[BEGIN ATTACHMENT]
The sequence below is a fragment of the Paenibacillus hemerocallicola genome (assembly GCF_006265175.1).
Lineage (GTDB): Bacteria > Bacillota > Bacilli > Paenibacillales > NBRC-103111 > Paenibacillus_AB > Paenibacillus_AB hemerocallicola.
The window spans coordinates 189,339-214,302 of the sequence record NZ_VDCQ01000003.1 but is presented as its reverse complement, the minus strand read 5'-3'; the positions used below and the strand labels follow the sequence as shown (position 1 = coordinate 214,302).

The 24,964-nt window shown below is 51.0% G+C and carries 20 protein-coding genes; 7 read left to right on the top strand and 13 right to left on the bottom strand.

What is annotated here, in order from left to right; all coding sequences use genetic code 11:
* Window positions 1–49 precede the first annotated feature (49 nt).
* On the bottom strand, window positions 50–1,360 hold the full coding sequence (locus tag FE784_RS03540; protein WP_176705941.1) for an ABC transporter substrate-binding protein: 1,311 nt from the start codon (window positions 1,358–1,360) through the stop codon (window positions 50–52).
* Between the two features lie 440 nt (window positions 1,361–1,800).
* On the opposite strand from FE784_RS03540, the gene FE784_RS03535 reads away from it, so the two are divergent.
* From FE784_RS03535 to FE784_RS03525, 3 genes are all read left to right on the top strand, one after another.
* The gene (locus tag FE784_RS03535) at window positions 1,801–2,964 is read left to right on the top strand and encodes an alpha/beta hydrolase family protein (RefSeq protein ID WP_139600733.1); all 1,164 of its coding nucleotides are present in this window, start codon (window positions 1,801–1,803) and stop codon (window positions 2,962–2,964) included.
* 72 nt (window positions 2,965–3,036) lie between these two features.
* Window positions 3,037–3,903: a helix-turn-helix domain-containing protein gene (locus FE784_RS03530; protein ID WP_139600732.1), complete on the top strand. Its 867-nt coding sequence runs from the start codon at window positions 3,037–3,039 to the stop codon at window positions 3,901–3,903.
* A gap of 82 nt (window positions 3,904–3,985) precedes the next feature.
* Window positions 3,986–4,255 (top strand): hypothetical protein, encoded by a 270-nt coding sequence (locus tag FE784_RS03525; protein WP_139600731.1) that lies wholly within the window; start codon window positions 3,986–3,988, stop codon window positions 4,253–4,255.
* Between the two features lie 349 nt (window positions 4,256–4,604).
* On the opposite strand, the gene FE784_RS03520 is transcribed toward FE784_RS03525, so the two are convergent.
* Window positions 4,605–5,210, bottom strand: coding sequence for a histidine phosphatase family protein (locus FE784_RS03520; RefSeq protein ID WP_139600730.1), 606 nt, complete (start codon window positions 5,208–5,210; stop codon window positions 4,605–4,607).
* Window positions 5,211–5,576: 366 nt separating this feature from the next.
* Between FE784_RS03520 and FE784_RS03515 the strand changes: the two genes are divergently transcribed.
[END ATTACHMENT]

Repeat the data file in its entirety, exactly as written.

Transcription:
The sequence below is a fragment of the Paenibacillus hemerocallicola genome (assembly GCF_006265175.1).
Lineage (GTDB): Bacteria > Bacillota > Bacilli > Paenibacillales > NBRC-103111 > Paenibacillus_AB > Paenibacillus_AB hemerocallicola.
The window spans coordinates 189,339-214,302 of the sequence record NZ_VDCQ01000003.1 but is presented as its reverse complement, the minus strand read 5'-3'; the positions used below and the strand labels follow the sequence as shown (position 1 = coordinate 214,302).

The 24,964-nt window shown below is 51.0% G+C and carries 20 protein-coding genes; 7 read left to right on the top strand and 13 right to left on the bottom strand.

What is annotated here, in order from left to right; all coding sequences use genetic code 11:
* Window positions 1–49 precede the first annotated feature (49 nt).
* On the bottom strand, window positions 50–1,360 hold the full coding sequence (locus tag FE784_RS03540; protein WP_176705941.1) for an ABC transporter substrate-binding protein: 1,311 nt from the start codon (window positions 1,358–1,360) through the stop codon (window positions 50–52).
* Between the two features lie 440 nt (window positions 1,361–1,800).
* On the opposite strand from FE784_RS03540, the gene FE784_RS03535 reads away from it, so the two are divergent.
* From FE784_RS03535 to FE784_RS03525, 3 genes are all read left to right on the top strand, one after another.
* The gene (locus tag FE784_RS03535) at window positions 1,801–2,964 is read left to right on the top strand and encodes an alpha/beta hydrolase family protein (RefSeq protein ID WP_139600733.1); all 1,164 of its coding nucleotides are present in this window, start codon (window positions 1,801–1,803) and stop codon (window positions 2,962–2,964) included.
* 72 nt (window positions 2,965–3,036) lie between these two features.
* Window positions 3,037–3,903: a helix-turn-helix domain-containing protein gene (locus FE784_RS03530; protein ID WP_139600732.1), complete on the top strand. Its 867-nt coding sequence runs from the start codon at window positions 3,037–3,039 to the stop codon at window positions 3,901–3,903.
* A gap of 82 nt (window positions 3,904–3,985) precedes the next feature.
* Window positions 3,986–4,255 (top strand): hypothetical protein, encoded by a 270-nt coding sequence (locus tag FE784_RS03525; protein WP_139600731.1) that lies wholly within the window; start codon window positions 3,986–3,988, stop codon window positions 4,253–4,255.
* Between the two features lie 349 nt (window positions 4,256–4,604).
* On the opposite strand, the gene FE784_RS03520 is transcribed toward FE784_RS03525, so the two are convergent.
* Window positions 4,605–5,210, bottom strand: coding sequence for a histidine phosphatase family protein (locus FE784_RS03520; RefSeq protein ID WP_139600730.1), 606 nt, complete (start codon window positions 5,208–5,210; stop codon window positions 4,605–4,607).
* Window positions 5,211–5,576: 366 nt separating this feature from the next.
* Between FE784_RS03520 and FE784_RS03515 the strand changes: the two genes are divergently transcribed.